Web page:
The Centers for Medicare and Medicaid Services’ (CMS) permanent Recovery Audit Contractor (RAC) program began its formal rollout a few months ago, being required by law to be in place in all states by January 2010. Most hospitals are receiving requests from their RAC contractors at the moment and just are seeing the tip of the iceberg of what is likely to cross their radar screens eventually, especially considering that the RAC auditors are just one in a myriad of other regulatory auditing bodies like ZPICs, MACs, MICs and OIG – all of which will be conducting similar types of claim audits.
The goal of the permanent RAC program, launched after the three-year RAC demonstration project ended in March 2008, is to identify improper payments made on healthcare claims for services provided to Medicare beneficiaries. The RAC pilot began with three states in 2005 and in 2007 expanded to include three additional states. RACs corrected more than $1.03 billion of improper Medicare payments during the three-year demonstration period, resulting in more than $900 million in overpayments being returned to the Medicare Trust Fund (“The Medicare Recovery Audit Contractor (RAC) Program: An Evaluation of the 3-Year Demonstration”).
Of the overpayments collected by the RACs during the demonstration project, almost half of the corresponding errors that resulted in improper payments had links to patient access functions, as the error types identified related to revenue cycle issues that front-end employees are expected to manage properly. Specifically, nearly 40 percent of overpayments identified during the RAC pilot were for medically unnecessary services and 8 percent were due to insufficient documentation (“The Medicare Recovery Audit Contractor [RAC] Program: An Evaluation of the 3-Year Demonstration” – see Exhibit 1).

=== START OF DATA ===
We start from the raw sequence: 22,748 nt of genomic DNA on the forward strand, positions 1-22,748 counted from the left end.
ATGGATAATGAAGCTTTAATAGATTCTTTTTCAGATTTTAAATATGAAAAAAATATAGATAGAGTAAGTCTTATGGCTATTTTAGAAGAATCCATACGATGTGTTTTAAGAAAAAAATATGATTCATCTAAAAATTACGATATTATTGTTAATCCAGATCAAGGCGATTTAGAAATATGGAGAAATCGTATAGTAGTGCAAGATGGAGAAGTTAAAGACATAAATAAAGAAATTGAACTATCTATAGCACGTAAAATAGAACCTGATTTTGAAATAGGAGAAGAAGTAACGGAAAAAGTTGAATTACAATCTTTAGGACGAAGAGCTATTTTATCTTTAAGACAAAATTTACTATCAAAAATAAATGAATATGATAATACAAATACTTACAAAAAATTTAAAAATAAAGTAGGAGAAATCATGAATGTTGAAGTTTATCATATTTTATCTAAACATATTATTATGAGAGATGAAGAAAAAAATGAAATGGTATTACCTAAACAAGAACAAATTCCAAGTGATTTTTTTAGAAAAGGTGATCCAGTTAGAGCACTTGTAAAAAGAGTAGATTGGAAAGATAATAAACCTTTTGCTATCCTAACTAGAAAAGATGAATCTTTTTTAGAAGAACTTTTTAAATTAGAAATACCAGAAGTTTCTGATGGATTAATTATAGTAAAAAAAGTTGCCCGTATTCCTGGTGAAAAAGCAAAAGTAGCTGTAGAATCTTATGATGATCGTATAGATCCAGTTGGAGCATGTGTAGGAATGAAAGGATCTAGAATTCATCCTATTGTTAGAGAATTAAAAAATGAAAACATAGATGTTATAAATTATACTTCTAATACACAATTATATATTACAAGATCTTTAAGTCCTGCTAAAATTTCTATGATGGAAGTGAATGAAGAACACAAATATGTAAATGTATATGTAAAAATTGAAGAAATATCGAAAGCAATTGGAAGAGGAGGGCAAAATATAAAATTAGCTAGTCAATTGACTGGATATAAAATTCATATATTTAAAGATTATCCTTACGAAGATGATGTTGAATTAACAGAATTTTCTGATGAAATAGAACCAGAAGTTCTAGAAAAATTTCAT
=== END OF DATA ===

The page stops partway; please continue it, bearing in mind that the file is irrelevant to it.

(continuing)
Another 35 percent of the errors were connected to incorrect coding, with 17 percent of errors falling into the “other” category. Inpatient hospitals were the provider type that was the source of the greatest number of overpayments identified in the RAC demonstration. Furthermore, at inpatient hospitals, 62 percent of improper payments were for medically unnecessary services or for services provided in an inappropriate setting. Of particular note is that, of all the medical record reviews conducted during the RAC demonstration, nearly one-third resulted in overpayment findings. CMS calls this the medical record “hit rate,” which ranged from 29 percent to 37 percent among the three RACs contracted for the demonstration project. The average overpayment amount per inpatient claim ranged from $3,917 to $12,157.
In its report on the RAC demonstration, CMS cited as an important outcome the fact that RAC findings can be analyzed by CMS and Medicare claims-processing contractors to prevent future improper payments. Such payment error prevention is possible, as these contractors can use the data.
Each of the following two error categories has ties to patient access, since front-end employees are first in line to screen for medical necessity and to initiate a complete and accurate patient record.
Patient Access and Medical Necessity
Although most of the medically unnecessary claims (and those that were provided in an inappropriate care setting) in the demonstration project were rooted in inpatient claims, there is a tie to patient access, particularly for outpatient claims. The frequency of this error type should send up a red flag for patient access leaders, because screening for medical necessity is vital not only to prevent improper Medicare payments, but also to ensure that a provider can pursue payment from beneficiaries if services are determined to be medically unnecessary by Medicare. If patient access employees fail to screen for medical necessity properly, two negative outcomes may result. First, the provider may receive payment from Medicare that later must be returned if the payment is found to be improper. And second, too many instances of this type of improper payment may constitute healthcare fraud.